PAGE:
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Ludwig van BEETHOVEN (1770-1827)
Christus am Ölberge, Op. 85 (1802-03) [57:03]
Elegischer Gesang, Op. 118 (c. 1814) [6:52]
Hanna-Leena Haapamäki (soprano), Jussi Myllys (tenor), Niklas Spångberg (bass), Chorus Cathedralis Aboensis, Turku Philharmonic Orchestra / Leif Segerstam
rec. 2017, Turku Concert Hall, Turku, Finland
German texts with English translation included
NAXOS 8.573852 [64:07]

Christus am Ölberge, or Christ on the Mount of Olives, has never been considered one of Beethoven’s greatest works. Consequently, it has not received much exposure on disc. With its high opus number one would assume it was composed between his Sixth and Seventh Symphonies. However, Beethoven composed his sole oratorio before the Eroica and it received its first performance along with the Symphonies 1 and 2 and the Third Piano Concerto in 1803. The oratorio, though, was not published until 1811 after the composer had made various revisions and changes. The work contains some splendid music and could not have been written by anyone other than Beethoven, even with the influence of Haydn and Handel apparent. The main problem with the work stems from its rather stilted text, which concerns only Christ’s arrest in the Garden of Gethsemane before his trial and crucifixion.

I would have been happy to welcome this new performance by Leif Segerstam’s Finnish forces had I not heard an earlier one by Helmut Rilling and his Gächinger Kantorei and Bach-Collegium Stuttgart (Hänssler). Ironically, I have never been a fan of Rilling’s Bach, usually finding it too slow and on the stodgy side. These are the very characteristics of Segerstam’s Beethoven, but not Rilling’s which is much more dynamic and crisper throughout. Segerstam’s, on the other hand, reminds me more of Kent Nagano’s account on Harmonia Mundi. Rilling also has by far the best soloists with tenor Keith Lewis as Jesus, soprano Maria Venuti as the Seraph, and bass Michel Brodard in the very small bass part. Placido Domingo and Luba Orgonasova for Nagano are too operatic in the manner of nineteenth-century Italian opera. Segerstam’s soloists are better and indeed far more than adequate, even if they cannot match Rilling’s. At the same time, the Finnish orchestra with imposing brass and the chorus get the job done quite well.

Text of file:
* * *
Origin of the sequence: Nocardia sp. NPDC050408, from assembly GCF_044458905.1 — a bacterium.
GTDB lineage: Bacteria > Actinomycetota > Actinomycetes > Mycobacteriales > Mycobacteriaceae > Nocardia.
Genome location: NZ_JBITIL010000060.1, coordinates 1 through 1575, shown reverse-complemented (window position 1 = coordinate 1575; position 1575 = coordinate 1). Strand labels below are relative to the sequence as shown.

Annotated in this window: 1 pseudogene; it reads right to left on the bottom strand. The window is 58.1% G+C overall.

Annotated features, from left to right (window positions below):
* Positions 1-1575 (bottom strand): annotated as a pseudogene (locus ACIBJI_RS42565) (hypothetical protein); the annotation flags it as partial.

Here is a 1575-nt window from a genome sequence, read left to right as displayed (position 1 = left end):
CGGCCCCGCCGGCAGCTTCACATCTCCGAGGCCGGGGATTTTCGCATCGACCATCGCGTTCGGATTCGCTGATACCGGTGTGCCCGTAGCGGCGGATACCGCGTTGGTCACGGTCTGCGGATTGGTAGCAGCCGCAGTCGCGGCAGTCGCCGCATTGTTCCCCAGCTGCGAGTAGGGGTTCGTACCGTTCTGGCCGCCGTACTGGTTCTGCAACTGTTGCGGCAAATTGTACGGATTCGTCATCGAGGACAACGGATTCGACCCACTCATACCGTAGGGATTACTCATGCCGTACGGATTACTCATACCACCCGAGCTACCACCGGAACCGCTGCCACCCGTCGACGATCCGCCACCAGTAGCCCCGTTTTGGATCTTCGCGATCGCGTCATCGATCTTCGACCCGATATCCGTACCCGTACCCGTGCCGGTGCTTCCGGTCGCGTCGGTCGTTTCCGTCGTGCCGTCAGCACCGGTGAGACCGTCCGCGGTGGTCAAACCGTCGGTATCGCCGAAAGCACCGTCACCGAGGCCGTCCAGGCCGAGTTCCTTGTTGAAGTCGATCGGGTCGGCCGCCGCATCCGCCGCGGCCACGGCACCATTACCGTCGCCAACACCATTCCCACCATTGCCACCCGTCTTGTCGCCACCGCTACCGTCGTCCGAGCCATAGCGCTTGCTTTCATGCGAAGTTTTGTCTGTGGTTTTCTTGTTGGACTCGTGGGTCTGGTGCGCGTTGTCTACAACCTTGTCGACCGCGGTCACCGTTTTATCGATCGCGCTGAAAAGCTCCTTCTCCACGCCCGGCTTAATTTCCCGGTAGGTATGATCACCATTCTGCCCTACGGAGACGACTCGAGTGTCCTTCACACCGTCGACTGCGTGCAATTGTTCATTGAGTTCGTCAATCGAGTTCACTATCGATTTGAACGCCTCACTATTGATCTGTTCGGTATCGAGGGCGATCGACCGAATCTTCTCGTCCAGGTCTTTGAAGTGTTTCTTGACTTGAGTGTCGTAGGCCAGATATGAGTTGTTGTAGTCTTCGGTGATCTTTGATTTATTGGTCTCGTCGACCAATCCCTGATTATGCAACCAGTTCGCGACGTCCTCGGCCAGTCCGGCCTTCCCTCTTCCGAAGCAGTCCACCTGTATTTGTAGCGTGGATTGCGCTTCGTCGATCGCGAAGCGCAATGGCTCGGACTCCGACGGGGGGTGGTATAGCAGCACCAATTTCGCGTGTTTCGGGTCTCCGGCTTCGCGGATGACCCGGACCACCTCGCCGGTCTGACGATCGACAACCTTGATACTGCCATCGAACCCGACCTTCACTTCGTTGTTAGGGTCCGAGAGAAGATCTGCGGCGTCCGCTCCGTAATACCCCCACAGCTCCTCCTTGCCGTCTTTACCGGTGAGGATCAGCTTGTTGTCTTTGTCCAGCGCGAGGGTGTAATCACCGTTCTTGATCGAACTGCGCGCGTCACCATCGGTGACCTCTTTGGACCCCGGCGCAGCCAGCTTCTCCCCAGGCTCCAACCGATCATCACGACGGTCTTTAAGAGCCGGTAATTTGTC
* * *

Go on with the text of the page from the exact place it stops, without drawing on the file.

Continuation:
If you like your Beethoven massive and monumental, Segerstam is a satisfactory choice. The Handelian final chorus with its successive fugue is familiar to Americans as the other “Hallelujah Chorus’, sung by many a church choir. The contrast between Segerstam’s heavy account and Rilling’s much more dynamic one is remarkable and this does not have as much to do with tempo as with style. Overall, Segerstam adds several minutes to Rilling’s timing. In addition, the sound, as is also true in Nagano’s recording, is too reverberant for clear understanding of the text. This is quite the opposite of Rilling’s crystal clear and incisive account. His performing forces are undoubtedly smaller than either Nagano’s or Segerstam’s, but better suited to the music in my opinion. Also, there is an apparent edit in this new recording in track 5, the Seraph’s aria, “Preist des Erlösers Güte,” where the sound is reduced at 2:17 and then resumes its higher level at 2:20.

The disc is filled out by the much later choral Elegischer Gesang (Elegiac Song), which Beethoven composed around 1814, while he was revising Fidelio, and dedicated to a friend and supporter in memory of his friend’s wife who had died three years earlier. Originally intended for four singers and either string quartet or piano, but not published until 1896, this part-song succeeds well in its choral-orchestral transcription. The performance here by both chorus and orchestra is exemplary.

Naxos has not skimped in its production values. Besides the full texts, there is a useful note on the works by Keith Anderson and biographical information on the performers. If this were the only choice for Beethoven’s oratorio, it would be an acceptable stopgap until something better came along. Rilling’s account is far superior, but may be more difficult to acquire.

Leslie Wright

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